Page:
OGREMAR, Indiana (DP) — Citing a “vast weather conspiracy”, as evidenced by the dual attacks of thunderstorms and tornadoes and the release of “The Day After Tomorrow” on Memorial Day weekend, Homeland Security Secretary Tom Ridge today announced a “war on God”.
“There is no doubt that these storms were ‘Acts of God'”, Ridge said. “The Homeland Security Department has determined that God is determined to strike again in the U.S. — and possibly elsewhere in the world — most likely before the elections this fall. We intend to prevent those attacks wherever possible.” Ridge did not respond to repeated questions for specifics about Homeland Security’s anti-God plans, but did say that God is suspected to have operatives “all across this country, in virtually every city and town”.
When asked why Attorney General John Ashcroft wasn’t in attendance at the press briefing, and whether he concurred in the prosecution of a new conflict, Ridge said, “He got the memo”, then abruptly ended the meeting.
I’ve always been a fan of the homage — or parody.
Listening to the bumpers between stories on NPR can often be enlightening. I just about burst out laughing when I heard the Youngblood Brass Band’s “Pastime Paradise”, a horn piece incorporating the theme of Coolio’s “Gangsta’s Paradise” (I hope he doesn’t get as mad at them as he did at Wierd Al for “Amish Paradise”). You’ll hear the chorus come up about a minute in. They’re going to be in Europe most of April and May.
For the eyes, check out “Good bye, Lenin”, a rather touching yet pretty funny film about a son’s dedication to his mother. The trailer tells you pretty much what you need to know. There are a couple of Kubrick references, some Fellini, and other stuff I don’t know, I’m sure.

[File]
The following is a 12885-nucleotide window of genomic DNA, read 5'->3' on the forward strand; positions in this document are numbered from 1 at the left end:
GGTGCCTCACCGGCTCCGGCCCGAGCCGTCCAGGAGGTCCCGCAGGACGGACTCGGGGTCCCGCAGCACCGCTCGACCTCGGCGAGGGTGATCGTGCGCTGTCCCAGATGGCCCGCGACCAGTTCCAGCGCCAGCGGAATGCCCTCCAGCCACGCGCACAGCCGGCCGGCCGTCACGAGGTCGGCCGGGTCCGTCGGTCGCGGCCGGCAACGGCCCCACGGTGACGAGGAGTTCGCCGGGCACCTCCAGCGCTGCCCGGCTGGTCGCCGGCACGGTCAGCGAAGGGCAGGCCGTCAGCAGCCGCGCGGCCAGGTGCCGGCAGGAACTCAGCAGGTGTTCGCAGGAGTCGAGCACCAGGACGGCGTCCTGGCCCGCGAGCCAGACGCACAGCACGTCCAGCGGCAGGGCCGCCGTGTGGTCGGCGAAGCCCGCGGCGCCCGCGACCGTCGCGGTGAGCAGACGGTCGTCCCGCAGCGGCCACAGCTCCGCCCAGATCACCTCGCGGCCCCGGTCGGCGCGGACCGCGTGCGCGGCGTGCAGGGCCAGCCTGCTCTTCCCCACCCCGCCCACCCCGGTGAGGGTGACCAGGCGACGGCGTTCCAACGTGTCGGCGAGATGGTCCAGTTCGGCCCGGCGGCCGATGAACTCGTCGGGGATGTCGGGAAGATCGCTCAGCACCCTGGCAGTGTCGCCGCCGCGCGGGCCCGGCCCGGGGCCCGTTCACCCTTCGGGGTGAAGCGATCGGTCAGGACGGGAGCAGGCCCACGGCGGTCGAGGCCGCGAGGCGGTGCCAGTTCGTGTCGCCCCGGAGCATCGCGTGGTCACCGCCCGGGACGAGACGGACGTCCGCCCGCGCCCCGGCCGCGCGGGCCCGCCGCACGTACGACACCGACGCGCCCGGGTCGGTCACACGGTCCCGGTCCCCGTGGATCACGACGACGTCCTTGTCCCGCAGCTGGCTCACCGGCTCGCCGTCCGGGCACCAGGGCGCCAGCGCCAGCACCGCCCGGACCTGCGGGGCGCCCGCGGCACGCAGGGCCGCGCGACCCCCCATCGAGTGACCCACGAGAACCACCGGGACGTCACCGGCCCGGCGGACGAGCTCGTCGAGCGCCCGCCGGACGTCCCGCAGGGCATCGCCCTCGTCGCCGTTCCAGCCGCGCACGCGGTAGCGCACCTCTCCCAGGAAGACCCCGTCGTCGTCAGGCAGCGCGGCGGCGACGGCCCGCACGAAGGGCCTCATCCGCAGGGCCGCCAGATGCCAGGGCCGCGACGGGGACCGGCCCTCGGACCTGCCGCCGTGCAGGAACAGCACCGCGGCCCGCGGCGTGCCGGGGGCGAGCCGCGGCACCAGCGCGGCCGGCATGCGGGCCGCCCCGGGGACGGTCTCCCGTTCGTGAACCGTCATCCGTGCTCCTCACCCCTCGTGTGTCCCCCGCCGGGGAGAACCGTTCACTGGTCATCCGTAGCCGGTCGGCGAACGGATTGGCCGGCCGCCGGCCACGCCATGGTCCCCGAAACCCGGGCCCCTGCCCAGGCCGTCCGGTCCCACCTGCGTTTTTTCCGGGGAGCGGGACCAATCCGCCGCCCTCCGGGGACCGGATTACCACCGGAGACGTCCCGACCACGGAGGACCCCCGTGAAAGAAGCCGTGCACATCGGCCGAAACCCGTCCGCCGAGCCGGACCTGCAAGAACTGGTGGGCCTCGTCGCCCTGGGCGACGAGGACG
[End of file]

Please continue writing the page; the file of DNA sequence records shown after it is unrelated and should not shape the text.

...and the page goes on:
So I’m listening to a piece on the South by Southwest music festival on NPR’s “Morning Edition” today, and they’re talking about how the Australian and Scottish governments (among others) send their bands to the festival because they see them as another potential export commodity. Then they mention that eight bands from the Netherlands are there because of the “government-funded Dutch Rock and Pop Institute”. Man, we gotta get one of those…
Assuming they don’t cut my question during the editing of the show, I’m going to be on NPR‘s Car Talk radio show the weekend of March 20/21, 2004), right after the Puzzler.
My younger brother celebrates his 40th birthday. If he’d been born a day earlier, he’d only be 10.
So, a few months ago, I filled out the form to join the antitrust suit against companies selling music CDs. Took a couple of minutes. Today I get a check for $13.86. Now I can buy another CD. Prices don’t seem to have come down, though.
Does this need explanation?
As part of my continual self-improvement regimen, I’m working on a rudimentary PHP/MySQL-based blogging engine, of which you see the results here. Among other things, I’ll cover anything interesting I see in Director or Flash development, the book business, politics, or whatever.